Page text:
Red Javelin conducts quite a few messaging workshops where we bring together internal stakeholders from executive teams, sales, customer service, development, and marketing to develop brand stories and sales messages. It is common to find that each stakeholder has a different perception and understanding of what “messaging” entails. Many believe that there is a single message to convey. This is definitely not the case. Let's take a closer look.
The Brand Story
Your brand story is not your mission statement; however, your mission statement is part of your brand story. A mission statement is a formal summary of a company’s line of business; who it sells to, and why it exists or what purpose it serves. A mission statement is the base of all your stories.
A brand story has layers. It is actually a collection of stories, told over time with the goal of building your brand’s reputation and credibility in the market. Each story feeds into an overarching story line and illustrates what type of company you are, your place in the industry, your ability to understand your customers, your vision, what you offer, and what others believe and say about you. You are expanding upon your mission statement with stories about your business, customers, and the problems you solve to make a connection with your audience.
The key word here is illustrates.
It is always better to show rather than tell.
This means that each story requires validating points such as data or customer anecdotes to illustrate a point. It is one thing to say or claim something, but another to show and prove it. For example, if you tell a story that claims that you are the best at what you do, that has little value because it is just a claim made by you.. But if you have a customer tell that same story, even in a quote, then it shows your audience that you are the best.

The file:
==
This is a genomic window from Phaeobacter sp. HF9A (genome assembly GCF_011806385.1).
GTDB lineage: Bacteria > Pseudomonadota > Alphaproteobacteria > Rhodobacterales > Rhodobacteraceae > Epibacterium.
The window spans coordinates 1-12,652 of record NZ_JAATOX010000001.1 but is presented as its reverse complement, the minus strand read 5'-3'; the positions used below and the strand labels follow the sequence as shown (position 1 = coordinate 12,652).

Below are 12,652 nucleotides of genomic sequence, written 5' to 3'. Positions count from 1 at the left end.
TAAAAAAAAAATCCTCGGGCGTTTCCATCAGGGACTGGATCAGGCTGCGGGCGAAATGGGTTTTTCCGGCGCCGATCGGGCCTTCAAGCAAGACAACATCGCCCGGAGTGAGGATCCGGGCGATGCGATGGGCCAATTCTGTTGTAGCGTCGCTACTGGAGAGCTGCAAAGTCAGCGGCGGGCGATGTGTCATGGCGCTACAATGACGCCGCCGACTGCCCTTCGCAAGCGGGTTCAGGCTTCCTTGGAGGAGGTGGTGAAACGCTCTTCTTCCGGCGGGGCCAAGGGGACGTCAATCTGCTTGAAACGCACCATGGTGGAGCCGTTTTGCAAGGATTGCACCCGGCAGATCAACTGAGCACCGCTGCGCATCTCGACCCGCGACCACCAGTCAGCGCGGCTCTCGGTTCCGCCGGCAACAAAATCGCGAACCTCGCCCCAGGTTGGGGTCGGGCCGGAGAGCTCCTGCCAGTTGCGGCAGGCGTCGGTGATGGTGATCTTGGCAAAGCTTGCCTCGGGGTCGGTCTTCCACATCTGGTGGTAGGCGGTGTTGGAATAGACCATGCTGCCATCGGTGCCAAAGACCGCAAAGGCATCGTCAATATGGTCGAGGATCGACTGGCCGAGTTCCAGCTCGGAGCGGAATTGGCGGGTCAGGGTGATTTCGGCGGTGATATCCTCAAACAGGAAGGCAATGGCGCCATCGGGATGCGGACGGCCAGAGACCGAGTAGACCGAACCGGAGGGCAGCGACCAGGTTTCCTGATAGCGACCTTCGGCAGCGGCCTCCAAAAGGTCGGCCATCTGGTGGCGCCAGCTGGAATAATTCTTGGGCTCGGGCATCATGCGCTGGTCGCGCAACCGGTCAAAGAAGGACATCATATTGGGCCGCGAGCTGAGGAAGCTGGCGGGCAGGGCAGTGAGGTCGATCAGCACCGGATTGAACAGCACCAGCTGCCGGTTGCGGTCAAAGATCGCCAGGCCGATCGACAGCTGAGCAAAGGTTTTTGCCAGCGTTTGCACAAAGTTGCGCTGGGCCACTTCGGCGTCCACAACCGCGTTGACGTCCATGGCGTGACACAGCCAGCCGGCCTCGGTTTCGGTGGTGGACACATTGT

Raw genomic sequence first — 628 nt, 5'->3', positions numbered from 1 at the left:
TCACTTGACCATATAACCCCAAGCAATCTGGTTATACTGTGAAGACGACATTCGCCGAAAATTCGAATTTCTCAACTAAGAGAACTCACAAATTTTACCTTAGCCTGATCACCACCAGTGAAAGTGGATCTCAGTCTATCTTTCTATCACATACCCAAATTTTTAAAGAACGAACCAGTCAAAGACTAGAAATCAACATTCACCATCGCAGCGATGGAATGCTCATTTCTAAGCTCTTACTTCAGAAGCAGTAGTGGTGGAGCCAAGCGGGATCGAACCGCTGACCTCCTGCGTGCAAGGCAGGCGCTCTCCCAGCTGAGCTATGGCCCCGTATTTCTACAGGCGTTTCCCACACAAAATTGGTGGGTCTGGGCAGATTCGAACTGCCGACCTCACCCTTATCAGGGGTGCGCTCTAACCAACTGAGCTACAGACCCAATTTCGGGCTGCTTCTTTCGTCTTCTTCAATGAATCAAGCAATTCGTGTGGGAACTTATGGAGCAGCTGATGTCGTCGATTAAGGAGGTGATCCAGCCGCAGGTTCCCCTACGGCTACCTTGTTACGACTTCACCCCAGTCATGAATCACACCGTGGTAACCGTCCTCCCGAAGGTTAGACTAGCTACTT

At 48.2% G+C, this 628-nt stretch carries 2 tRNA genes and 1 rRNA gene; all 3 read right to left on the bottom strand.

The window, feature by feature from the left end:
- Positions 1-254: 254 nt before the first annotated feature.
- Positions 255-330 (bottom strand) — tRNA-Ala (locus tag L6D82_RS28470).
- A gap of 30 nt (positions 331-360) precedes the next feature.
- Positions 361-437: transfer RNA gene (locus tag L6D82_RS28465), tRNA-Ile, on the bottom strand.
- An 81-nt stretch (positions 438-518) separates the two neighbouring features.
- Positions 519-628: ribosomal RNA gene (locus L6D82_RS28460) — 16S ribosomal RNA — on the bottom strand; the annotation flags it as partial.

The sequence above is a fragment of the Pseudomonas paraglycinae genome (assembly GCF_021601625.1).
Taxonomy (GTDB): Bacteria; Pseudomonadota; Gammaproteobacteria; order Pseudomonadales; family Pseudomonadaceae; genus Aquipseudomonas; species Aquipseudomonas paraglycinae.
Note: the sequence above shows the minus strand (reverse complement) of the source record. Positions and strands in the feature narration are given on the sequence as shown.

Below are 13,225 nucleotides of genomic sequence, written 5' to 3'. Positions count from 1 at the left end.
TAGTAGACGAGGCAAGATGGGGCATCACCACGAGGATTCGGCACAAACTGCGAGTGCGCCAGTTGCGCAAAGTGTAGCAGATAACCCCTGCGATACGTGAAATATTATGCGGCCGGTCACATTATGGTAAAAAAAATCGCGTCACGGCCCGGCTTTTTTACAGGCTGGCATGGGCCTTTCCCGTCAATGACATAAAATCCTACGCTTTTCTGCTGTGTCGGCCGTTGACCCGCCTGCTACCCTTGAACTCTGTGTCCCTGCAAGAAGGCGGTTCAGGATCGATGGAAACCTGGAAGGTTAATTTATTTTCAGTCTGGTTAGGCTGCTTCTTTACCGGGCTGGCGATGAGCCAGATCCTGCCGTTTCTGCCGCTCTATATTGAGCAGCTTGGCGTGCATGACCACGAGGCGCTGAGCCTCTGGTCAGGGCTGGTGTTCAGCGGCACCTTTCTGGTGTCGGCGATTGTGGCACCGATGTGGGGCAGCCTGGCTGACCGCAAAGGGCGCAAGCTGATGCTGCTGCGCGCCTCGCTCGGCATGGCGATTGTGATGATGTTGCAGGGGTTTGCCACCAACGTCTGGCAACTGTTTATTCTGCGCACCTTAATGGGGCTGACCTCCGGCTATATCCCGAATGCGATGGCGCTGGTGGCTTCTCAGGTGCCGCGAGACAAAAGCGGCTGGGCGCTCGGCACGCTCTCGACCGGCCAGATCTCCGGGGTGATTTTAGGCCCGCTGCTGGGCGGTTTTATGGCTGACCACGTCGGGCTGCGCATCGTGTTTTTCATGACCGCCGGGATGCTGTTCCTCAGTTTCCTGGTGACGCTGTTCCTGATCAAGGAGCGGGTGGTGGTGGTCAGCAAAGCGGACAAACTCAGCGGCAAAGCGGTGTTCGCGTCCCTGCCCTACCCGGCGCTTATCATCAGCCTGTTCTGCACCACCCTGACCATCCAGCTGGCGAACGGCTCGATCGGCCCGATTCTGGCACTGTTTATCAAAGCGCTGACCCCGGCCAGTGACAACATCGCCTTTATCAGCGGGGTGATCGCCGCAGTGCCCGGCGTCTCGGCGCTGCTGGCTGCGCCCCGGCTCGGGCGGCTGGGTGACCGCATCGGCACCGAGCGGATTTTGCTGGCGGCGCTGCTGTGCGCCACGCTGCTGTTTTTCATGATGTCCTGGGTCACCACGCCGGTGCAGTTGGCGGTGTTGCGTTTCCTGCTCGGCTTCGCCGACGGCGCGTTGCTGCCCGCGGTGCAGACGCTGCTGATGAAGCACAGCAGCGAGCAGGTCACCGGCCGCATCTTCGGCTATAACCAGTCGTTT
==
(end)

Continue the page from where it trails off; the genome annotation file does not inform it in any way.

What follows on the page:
Brand storytelling is a longer-term game that requires discipline and sustained effort. It is targeted at the broadest possible audience, which includes prospects that don’t know they have a problem, investors, media, influencers, and partners. Brand storytelling helps you connect with people, makes them aware that you exist, and that you are real.
Your Sales Message
Your sales messages are focused and narrower in scope. These messages are for people that understand that they have a problem and are actively looking for a solution.
Your sales messages convince prospects to choose your brand over the competitors and moves them closer to the sale.
Sales messages are crafted around personas – a fictional representation of people that influence a sale – and address the persona’s specific pain points. It could be an ROI calculation for the business stakeholder, technology road map for the CIO, or specific efficiency savings for operations that boosts profitability.
The key here is that the sales message is tailored to a particular audience, with specific pain points, at a particular point in the buyer’s journey with the goal of moving the prospect closer to the sale.